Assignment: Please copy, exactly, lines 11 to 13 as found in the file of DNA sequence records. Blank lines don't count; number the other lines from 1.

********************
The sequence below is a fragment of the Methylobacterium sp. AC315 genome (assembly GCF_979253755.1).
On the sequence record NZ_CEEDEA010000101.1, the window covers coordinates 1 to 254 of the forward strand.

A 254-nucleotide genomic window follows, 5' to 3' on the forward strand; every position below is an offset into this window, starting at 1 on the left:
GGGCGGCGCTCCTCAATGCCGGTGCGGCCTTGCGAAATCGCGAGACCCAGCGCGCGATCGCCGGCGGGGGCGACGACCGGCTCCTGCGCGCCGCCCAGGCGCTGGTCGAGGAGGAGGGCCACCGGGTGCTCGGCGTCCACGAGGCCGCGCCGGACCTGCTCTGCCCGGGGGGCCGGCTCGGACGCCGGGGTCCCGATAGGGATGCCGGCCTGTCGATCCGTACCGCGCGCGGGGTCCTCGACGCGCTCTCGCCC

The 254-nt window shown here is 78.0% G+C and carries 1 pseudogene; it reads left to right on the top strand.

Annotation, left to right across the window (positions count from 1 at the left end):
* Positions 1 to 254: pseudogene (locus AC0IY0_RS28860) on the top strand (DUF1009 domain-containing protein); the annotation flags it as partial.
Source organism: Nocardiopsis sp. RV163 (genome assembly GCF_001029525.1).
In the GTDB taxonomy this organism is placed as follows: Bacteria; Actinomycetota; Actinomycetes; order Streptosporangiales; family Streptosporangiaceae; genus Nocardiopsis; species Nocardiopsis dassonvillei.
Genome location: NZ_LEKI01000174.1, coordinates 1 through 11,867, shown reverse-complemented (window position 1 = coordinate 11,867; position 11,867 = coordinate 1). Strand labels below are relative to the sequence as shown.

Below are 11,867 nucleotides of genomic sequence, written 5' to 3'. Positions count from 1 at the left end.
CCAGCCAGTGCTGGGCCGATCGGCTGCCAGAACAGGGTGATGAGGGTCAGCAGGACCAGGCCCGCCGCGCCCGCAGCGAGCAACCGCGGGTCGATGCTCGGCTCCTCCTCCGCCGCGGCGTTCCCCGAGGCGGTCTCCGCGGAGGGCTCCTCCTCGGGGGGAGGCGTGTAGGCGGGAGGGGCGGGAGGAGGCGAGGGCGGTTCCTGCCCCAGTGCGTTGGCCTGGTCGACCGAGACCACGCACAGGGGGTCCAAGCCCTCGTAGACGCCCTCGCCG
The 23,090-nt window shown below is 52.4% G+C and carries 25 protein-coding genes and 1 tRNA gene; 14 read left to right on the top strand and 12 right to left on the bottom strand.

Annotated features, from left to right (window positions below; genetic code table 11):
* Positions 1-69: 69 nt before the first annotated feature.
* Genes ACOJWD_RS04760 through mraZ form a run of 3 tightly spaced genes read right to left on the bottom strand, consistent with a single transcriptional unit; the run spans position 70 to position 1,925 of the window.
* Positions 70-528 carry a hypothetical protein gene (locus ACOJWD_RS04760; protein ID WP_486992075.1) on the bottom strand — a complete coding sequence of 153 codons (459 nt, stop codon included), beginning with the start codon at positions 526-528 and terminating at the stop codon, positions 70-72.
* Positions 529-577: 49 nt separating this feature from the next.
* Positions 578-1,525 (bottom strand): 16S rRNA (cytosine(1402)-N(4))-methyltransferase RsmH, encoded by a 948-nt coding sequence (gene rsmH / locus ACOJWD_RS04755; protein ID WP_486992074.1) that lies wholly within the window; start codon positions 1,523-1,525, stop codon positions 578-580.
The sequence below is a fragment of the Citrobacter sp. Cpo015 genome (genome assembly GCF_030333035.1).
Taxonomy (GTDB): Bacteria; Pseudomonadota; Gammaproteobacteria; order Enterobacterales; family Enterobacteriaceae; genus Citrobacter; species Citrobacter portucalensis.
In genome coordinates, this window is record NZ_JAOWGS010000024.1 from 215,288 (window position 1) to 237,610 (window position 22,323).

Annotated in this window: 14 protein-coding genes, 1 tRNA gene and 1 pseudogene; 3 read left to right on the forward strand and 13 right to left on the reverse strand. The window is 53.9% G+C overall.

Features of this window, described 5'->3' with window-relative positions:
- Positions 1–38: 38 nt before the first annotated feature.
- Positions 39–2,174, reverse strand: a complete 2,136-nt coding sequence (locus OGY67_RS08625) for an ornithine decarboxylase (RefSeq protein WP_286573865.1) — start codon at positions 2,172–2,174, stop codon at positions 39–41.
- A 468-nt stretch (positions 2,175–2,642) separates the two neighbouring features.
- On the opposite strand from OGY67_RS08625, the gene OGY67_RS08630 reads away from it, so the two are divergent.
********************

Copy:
Below are 11,867 nucleotides of genomic sequence, written 5' to 3'. Positions count from 1 at the left end.
CCAGCCAGTGCTGGGCCGATCGGCTGCCAGAACAGGGTGATGAGGGTCAGCAGGACCAGGCCCGCCGCGCCCGCAGCGAGCAACCGCGGGTCGATGCTCGGCTCCTCCTCCGCCGCGGCGTTCCCCGAGGCGGTCTCCGCGGAGGGCTCCTCCTCGGGGGGAGGCGTGTAGGCGGGAGGGGCGGGAGGAGGCGAGGGCGGTTCCTGCCCCAGTGCGTTGGCCTGGTCGACCGAGACCACGCACAGGGGGTCCAAGCCCTCGTAGACGCCCTCGCCG
The 23,090-nt window shown below is 52.4% G+C and carries 25 protein-coding genes and 1 tRNA gene; 14 read left to right on the top strand and 12 right to left on the bottom strand.